A mentally vulnerable man jailed for a bomb attack in Belfast 40 years ago made admissions just to get police off his back, the Court of Appeal heard on Wednesday.
Lawyers for James Goodall claimed he was subjected to oppressive interrogation and incapable of having drafted his alleged confession. The 63-year-old was sentenced to 15 years imprisonment for causing an explosion at the Academy Shirt Factory on Exchange Street in March 1977.
He is now attempting to have his conviction quashed after the Criminal Cases Review Commission (CCRC) referred his case back to senior judges in Belfast.
Mr Goodall, from the New Lodge area of Belfast, was arrested in Scotland days after the attack while en route to a Glasgow Celtic football match.
He was held for seven days before being returned to Northern Ireland for further questioning at the Castlereagh detention centre.
Although aged 24 at the time of his trial, educational reports indicated his attainment levels and IQ were well below average.
He can sign his name but is unable to read or write, the court heard. According to his legal team the only evidence establishing guilt were admissions allegedly made during police interviews.
Mr Goodall pleaded not guilty and claimed he was elsewhere at the time of the bombing.
Despite disputing that he signed the statement produced by police, he was subsequently found guilty.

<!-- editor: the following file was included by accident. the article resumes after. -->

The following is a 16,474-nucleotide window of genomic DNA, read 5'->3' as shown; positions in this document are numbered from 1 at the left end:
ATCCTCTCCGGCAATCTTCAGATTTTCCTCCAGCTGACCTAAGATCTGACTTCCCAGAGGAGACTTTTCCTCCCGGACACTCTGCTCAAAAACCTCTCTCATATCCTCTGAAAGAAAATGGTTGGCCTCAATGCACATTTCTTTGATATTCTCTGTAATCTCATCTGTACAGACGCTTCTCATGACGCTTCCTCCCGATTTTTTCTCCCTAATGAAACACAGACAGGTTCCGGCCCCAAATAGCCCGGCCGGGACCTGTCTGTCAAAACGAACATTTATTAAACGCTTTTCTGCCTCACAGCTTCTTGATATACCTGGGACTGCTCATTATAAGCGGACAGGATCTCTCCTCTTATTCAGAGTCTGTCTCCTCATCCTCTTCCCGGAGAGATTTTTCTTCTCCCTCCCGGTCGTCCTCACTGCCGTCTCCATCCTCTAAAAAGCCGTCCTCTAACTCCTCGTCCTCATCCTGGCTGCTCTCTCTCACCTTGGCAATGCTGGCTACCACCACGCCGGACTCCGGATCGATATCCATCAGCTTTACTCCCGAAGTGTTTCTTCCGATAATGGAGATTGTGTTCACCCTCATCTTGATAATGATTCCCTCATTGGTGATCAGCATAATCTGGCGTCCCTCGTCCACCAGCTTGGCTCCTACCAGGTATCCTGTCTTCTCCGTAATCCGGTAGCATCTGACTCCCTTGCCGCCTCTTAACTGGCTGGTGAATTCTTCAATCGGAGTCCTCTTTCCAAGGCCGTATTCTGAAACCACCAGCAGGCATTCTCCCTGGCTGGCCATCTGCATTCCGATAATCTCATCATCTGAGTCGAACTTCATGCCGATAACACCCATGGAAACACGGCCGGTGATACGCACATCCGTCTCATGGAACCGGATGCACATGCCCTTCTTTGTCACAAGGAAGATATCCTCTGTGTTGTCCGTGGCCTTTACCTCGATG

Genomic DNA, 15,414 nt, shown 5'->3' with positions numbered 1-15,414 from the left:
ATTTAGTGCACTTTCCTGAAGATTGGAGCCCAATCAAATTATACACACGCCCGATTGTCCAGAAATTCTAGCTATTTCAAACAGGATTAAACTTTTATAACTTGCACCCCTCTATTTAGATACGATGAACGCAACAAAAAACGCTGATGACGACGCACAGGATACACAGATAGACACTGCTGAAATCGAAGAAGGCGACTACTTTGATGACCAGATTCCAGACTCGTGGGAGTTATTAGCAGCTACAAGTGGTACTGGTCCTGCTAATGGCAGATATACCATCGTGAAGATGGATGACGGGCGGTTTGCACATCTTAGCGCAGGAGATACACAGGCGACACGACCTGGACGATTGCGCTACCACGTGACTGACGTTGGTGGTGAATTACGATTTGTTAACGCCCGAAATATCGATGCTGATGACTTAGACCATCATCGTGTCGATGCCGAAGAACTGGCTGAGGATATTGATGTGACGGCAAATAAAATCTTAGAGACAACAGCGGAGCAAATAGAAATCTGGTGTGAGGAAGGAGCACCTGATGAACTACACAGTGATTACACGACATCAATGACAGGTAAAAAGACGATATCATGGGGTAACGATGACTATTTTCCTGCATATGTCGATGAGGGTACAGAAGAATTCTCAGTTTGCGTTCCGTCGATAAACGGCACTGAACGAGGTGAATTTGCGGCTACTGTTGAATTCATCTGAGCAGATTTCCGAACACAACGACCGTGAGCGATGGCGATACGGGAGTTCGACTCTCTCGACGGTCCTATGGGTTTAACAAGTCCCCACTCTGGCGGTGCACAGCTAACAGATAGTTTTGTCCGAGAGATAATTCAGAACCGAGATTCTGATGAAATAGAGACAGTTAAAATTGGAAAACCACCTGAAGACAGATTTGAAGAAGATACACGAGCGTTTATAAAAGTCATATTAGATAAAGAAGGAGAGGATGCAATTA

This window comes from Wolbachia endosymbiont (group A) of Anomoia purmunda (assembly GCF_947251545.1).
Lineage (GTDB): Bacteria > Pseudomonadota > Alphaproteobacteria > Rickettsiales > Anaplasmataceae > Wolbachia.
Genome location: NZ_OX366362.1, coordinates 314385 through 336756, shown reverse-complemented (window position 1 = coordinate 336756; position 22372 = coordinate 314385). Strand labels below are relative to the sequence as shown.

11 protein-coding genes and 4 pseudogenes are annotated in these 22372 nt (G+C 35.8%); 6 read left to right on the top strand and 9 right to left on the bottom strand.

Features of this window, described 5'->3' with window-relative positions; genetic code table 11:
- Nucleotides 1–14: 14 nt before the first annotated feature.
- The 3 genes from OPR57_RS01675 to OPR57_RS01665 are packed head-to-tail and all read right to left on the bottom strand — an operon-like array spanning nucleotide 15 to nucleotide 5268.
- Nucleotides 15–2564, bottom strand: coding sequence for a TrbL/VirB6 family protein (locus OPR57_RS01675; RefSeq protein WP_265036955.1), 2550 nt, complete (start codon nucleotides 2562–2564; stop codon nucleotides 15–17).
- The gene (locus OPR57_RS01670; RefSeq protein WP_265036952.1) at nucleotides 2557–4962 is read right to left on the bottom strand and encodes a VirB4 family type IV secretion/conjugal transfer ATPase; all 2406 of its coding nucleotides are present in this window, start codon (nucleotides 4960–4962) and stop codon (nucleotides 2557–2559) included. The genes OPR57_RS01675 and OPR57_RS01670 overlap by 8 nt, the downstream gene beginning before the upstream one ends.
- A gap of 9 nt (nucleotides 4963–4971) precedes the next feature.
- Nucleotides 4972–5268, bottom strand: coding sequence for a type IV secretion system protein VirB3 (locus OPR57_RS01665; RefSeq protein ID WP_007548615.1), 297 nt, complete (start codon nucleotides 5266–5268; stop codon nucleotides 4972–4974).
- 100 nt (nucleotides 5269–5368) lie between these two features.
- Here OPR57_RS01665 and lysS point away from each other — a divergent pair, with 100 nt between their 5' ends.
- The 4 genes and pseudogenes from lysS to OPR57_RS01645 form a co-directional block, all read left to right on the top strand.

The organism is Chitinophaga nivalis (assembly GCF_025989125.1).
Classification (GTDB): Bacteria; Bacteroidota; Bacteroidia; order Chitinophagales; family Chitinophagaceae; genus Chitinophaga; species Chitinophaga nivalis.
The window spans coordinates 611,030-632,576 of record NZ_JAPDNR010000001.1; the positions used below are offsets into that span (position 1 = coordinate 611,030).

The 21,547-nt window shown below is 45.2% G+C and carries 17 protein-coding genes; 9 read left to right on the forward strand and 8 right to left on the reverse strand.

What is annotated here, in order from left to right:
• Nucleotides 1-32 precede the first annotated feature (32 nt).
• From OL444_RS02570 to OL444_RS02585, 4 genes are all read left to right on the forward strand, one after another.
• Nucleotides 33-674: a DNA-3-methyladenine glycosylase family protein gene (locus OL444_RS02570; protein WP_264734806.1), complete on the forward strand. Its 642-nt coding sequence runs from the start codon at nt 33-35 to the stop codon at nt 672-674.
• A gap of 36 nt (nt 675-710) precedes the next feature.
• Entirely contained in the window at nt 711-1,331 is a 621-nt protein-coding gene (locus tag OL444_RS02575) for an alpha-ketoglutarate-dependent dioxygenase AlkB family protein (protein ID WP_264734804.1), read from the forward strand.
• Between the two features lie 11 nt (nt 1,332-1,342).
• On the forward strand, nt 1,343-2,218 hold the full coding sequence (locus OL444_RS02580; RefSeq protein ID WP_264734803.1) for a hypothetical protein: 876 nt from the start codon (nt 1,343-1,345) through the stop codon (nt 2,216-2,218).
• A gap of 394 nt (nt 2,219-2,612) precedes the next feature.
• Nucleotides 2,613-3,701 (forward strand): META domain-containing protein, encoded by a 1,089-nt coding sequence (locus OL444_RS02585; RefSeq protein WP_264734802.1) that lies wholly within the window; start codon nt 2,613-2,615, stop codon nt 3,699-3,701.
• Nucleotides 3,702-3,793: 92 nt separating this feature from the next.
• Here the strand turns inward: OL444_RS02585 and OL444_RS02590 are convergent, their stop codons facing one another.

Following an initial failed appeal the CCRC, which examines potential miscarriages of justice, carried out a detailed review of the case. The body decided there was a real possibility Mr Goodall's conviction could be quashed, based on new evidence relating to his vulnerability at the time.
He now accepts his signature is on the confession, but rejects its reliability.
Giving evidence at the appeal hearing, he said: "I told them (police) a load of nonsense.
"I just wanted to get out of there, to be honest."
Defence lawyers argued that their client should have been interviewed with an appropriate adult present.
They claimed that any admissions and written confession are unreliable.
His barrister, Karen Quinlivan QC, insisted it was implausible that he had either dictated the coherent statement or used the coherent vocabulary used in it.
"He says to police during interviews 'Do you want me to admit it?'" she told the court.
"He said 'I will admit it to get you off my back'."
Prosecution representatives claimed Mr Goodall had deliberately and strategically lied in an attempt to deceive the court.
But Ms Quinlivan contended: "He doesn't have the capacity to engage in that conniving behaviour.
"The court cannot be confident this is a lying, manipulative defendant, as opposed to a defendant whose cognitive impairment impacted on his interaction with his solicitor and impacted on the trial process."
The appeal continues.